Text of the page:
China in the 2000s (Chloé Froissart):

There is a new awareness of migrant worker citizenship in China. NGOs are evidently a very important factor behind this, but they are not the only one. Migrant workers gradually gained awareness of their rights thanks to rights training provided by NGOs, but also by the Party and the state. What we have been witnessing in recent years is the emergence, through the development of collective actions, of migrant workers as genuine actors. These actions have become more and more political and direct, and demands have become increasingly elaborate, notably concerning the election of independent unions. On the other hand, a number of migrant workers – who suffered for instance from workplace accidents or occupational diseases, and managed to defend their rights by learning about the law on their own and by representing themselves – have become law professionals and have founded organizations to help protect other migrant workers. This is a phenomenon we have been witnessing since the mid-2000s in southern China. Such organizations are founded by migrant workers themselves, whereas the first organizations were founded by an intellectual and urban elite that was often close to power. This is an extremely important point that testifies to the emergence of a new citizenship and to the increasing independence of migrant workers in relation to the Party and urban elites.

by Nicolas Delalande & Ivan Jablonka, 13 October 2012

Further reading

Bibliography :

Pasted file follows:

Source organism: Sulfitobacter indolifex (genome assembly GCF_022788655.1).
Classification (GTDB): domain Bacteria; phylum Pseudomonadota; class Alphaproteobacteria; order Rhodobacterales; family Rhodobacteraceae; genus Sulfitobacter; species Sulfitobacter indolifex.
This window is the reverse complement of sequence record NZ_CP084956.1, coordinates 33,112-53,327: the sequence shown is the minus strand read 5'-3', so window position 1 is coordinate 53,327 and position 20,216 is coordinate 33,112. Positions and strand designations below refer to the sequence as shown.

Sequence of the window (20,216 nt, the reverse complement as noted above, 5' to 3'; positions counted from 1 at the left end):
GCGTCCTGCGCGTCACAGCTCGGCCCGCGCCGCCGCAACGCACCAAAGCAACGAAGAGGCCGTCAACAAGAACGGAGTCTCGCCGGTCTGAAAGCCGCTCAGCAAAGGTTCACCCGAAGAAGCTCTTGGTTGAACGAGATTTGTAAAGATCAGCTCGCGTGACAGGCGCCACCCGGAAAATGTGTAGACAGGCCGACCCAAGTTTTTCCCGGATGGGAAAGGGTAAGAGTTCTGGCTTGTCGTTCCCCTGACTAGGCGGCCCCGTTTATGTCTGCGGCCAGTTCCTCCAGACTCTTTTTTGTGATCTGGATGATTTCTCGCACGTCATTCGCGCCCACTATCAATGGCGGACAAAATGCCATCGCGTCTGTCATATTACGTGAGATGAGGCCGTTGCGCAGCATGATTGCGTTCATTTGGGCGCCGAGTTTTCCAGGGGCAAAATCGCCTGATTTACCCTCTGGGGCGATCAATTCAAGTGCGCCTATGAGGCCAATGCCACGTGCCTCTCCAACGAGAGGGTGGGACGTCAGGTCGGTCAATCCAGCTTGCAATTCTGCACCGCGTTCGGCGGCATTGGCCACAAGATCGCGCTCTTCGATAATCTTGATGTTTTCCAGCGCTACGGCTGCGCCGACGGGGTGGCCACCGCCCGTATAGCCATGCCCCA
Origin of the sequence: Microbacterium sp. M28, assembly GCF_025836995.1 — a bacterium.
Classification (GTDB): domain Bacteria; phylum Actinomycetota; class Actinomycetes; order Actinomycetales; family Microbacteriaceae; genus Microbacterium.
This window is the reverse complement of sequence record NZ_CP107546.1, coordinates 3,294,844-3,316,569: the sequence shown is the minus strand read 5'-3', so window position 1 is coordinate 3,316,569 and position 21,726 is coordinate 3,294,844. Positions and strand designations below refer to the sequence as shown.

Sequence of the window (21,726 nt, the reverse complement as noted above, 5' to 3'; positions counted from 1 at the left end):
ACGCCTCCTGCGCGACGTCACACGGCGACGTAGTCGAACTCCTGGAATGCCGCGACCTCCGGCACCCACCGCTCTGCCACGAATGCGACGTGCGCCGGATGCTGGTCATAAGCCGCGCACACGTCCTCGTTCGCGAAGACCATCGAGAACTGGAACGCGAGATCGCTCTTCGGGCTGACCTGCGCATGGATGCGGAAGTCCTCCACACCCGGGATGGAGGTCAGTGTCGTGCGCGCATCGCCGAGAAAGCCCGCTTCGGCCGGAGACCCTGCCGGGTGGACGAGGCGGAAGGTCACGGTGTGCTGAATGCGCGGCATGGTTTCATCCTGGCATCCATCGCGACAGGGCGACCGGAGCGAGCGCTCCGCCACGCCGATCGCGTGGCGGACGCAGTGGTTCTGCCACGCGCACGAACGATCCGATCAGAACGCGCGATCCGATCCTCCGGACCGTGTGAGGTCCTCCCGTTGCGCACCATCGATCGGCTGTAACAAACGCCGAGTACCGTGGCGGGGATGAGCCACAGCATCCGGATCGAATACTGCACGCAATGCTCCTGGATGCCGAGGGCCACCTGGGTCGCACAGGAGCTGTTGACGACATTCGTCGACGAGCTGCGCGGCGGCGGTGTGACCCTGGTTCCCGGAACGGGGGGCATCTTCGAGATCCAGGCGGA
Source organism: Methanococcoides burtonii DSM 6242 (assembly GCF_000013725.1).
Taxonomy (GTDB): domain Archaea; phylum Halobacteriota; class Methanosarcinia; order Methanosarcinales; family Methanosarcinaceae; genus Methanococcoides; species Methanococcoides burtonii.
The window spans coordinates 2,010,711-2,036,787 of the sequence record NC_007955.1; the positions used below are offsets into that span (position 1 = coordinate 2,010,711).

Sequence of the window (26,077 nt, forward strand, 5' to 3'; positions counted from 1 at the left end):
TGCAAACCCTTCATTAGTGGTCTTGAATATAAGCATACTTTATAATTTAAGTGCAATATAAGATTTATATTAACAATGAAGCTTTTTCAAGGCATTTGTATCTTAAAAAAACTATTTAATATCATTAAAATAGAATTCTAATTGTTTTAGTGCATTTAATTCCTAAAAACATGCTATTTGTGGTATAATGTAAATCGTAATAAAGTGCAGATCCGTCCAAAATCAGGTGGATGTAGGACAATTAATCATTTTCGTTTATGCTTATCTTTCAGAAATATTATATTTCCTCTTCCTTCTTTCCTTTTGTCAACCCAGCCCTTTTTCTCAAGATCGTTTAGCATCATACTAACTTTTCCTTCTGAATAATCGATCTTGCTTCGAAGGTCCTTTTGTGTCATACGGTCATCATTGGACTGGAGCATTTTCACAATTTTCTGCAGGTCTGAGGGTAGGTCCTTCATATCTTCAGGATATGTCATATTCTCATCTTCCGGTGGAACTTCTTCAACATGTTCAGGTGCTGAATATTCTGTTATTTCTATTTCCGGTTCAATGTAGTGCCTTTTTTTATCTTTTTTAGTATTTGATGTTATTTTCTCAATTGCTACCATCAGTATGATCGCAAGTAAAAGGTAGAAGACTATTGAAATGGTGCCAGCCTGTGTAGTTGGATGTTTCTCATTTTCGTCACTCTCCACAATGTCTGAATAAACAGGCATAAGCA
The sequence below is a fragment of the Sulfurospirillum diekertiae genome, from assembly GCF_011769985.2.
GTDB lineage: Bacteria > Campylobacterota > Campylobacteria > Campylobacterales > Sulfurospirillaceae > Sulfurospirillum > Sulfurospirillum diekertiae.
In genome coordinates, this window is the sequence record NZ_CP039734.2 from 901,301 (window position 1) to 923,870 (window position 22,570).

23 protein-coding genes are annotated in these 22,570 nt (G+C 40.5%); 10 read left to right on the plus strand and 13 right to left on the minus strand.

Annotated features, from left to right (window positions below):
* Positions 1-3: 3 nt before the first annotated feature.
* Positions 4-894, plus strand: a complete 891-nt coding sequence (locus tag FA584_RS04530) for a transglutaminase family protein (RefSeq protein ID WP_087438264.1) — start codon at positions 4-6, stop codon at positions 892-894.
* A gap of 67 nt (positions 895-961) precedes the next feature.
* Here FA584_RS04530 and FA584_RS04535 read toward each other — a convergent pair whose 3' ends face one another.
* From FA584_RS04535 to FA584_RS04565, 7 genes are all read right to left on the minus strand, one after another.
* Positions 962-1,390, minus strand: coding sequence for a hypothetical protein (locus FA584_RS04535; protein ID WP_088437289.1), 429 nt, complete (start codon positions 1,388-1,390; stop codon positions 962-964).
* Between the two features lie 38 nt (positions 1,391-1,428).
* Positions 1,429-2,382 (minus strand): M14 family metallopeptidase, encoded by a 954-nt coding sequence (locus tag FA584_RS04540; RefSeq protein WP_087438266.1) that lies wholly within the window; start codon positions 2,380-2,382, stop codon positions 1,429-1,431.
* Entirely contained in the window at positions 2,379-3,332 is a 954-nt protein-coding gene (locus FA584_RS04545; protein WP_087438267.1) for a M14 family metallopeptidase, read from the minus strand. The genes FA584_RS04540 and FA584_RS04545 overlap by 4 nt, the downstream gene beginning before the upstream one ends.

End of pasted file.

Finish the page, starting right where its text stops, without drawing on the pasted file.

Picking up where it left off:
Paul-André Rosental, « Migrations, souveraineté, droits sociaux. Protéger et expulser les étrangers en Europe du XIXe siècle à nos jours », Annales. HSS, 66-2, 2011, pp. 335-373 (

 Chloé Froissart, « The Rise of Migrant Workers’ Collective Action : Toward a New Social Contract in China », in Gilles Guiheux and Khun Eng Kuah-Pearce (dir.), Social Movement in China and Hong Kong : The Expansion of Protest Space, Amsterdam University Press, 2009, pp. 155-178.

On the web:

To quote this article :

Nicolas Delalande & Ivan Jablonka, « Labor Migration and Social Rights. Interview with Chloé Froissart and Paul-André Rosental », Books and Ideas , 13 October 2012. ISSN : 2105-3030. URL :

Nota Bene:

If you want to discuss this essay further, you can send a proposal to the editorial team (redaction at We will get back to you as soon as possible.

Our partners

© - Any replication forbidden without the explicit consent of the editors. - Mentions légales - webdesign : Abel Poucet